Novel high-precision mass measurements have also been made in a storage ring. Signals have been detected from as little as a single circulating ion of a specific isotope. Advanced detectors for nuclear reactions near the Coulomb barrier allow one to explore the behavior of the nucleus under the extremes of excitation, spin, and neutron-to-proton ratio.
High-sensitivity recoil systems allow identification of the rarest reaction products in heavy-ion fusion reactions at zero degrees, which are usually hidden in an overwhelming background from the incident particle beam. This has allowed nuclear physics, for example, to identify the new heavy elements up to , and a number of proton emitters, literally dripping protons, at the proton drip line.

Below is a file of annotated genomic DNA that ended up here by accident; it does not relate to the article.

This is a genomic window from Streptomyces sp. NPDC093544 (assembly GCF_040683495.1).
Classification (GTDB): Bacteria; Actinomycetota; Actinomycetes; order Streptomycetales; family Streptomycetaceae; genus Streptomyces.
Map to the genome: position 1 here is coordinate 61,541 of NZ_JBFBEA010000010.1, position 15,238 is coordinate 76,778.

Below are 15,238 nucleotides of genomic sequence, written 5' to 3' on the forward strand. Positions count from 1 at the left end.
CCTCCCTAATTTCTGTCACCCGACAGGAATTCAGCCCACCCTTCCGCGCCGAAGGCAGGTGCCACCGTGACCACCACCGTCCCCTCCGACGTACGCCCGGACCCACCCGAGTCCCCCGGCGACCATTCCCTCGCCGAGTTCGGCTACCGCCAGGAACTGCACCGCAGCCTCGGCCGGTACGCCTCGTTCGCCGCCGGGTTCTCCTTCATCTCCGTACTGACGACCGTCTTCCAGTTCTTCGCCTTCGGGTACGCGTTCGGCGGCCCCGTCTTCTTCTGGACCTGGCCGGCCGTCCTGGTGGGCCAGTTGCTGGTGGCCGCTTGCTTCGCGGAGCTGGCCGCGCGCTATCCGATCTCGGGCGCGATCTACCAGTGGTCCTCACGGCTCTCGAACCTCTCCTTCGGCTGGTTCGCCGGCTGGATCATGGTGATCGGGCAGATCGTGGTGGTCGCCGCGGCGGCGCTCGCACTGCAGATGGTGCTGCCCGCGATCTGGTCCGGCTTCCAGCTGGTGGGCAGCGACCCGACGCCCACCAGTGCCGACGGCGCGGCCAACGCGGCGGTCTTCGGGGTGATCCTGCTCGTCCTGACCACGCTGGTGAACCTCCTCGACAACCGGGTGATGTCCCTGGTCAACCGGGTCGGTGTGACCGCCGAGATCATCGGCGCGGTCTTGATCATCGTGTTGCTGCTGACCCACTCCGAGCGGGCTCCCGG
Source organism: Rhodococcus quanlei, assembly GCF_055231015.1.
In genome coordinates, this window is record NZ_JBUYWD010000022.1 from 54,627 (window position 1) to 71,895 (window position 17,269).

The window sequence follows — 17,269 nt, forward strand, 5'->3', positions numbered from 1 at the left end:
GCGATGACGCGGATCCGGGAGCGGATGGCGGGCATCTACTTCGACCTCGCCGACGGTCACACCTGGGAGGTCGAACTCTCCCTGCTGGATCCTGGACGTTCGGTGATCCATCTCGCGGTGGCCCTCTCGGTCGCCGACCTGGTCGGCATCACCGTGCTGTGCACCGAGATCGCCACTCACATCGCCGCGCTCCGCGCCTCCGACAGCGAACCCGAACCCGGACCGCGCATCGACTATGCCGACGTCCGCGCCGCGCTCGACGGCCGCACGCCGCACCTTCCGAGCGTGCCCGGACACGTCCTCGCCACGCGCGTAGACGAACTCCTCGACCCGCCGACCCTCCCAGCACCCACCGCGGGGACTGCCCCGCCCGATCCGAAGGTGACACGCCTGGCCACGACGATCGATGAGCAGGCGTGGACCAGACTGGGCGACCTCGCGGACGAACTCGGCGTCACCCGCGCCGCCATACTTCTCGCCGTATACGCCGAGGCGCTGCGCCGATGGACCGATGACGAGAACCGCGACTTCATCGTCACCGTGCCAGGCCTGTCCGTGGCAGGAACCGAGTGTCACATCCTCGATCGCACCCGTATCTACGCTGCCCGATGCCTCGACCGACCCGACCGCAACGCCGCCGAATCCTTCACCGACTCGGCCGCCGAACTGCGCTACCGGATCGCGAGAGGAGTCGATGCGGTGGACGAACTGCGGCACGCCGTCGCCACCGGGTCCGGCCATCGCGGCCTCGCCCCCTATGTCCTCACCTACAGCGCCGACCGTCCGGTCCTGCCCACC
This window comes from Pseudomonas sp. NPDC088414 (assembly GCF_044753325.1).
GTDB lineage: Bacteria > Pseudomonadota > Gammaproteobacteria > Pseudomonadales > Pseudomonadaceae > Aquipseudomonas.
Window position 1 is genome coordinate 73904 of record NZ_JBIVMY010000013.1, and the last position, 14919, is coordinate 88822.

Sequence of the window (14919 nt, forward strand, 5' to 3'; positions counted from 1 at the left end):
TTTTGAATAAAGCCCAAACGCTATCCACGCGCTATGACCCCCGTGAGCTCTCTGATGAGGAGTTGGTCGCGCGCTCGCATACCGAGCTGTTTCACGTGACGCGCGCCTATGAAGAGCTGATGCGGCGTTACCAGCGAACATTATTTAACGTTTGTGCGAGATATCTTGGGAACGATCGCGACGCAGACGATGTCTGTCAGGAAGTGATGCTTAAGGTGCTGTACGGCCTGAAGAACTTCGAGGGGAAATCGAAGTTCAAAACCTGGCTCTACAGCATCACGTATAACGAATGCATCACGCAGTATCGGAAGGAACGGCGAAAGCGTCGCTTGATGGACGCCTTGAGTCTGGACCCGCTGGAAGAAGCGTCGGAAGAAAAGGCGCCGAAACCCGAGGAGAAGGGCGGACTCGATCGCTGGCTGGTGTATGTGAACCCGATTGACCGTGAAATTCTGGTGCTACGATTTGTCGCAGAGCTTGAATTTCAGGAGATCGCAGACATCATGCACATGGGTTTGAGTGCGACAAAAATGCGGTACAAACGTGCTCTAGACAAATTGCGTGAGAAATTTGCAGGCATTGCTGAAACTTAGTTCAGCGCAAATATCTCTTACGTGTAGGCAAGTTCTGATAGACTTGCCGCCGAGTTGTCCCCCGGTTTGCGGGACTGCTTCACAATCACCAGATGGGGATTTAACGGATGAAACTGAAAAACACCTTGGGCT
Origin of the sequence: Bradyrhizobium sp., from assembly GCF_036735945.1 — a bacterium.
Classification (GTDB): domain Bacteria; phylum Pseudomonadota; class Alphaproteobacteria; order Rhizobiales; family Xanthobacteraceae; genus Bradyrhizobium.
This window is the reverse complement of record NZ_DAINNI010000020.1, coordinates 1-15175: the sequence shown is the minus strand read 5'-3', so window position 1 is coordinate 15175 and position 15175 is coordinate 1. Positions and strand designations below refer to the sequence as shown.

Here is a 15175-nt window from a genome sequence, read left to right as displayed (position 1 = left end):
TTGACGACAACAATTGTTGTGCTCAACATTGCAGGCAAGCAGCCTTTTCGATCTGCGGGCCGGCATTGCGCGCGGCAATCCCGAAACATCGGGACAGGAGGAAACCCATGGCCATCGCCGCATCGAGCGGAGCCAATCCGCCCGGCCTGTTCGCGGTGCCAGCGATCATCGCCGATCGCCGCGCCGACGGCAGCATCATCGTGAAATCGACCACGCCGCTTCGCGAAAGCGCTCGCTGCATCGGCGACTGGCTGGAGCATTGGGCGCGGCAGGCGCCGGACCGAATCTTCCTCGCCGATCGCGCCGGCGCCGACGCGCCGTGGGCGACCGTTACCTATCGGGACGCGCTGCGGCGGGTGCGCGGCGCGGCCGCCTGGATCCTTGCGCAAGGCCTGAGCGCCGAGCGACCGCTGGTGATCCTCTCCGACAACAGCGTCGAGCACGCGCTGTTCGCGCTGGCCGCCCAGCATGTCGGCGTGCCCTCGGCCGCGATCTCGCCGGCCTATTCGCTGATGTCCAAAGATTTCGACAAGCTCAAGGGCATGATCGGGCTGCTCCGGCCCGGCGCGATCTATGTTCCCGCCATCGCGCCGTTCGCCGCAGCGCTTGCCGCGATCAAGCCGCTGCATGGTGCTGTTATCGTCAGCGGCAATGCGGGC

New information about high-spin states in nuclei has been obtained with large, highly efficient germanium detector arrays.
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The Gammasphere array consists. Using its high efficiency for high-energy gamma rays, it has been possible to identify, unambiguously, the transitions linking states in the superdeformed and normally deformed potential minima. The combination of such powerful high-resolution detectors with the highly selective recoil systems shown in Figure 7.
Similarly, new high-resolution magnetic spectrometers allow precision nuclear structure studies in reactions with radioactive beams or polarized light-ion beams.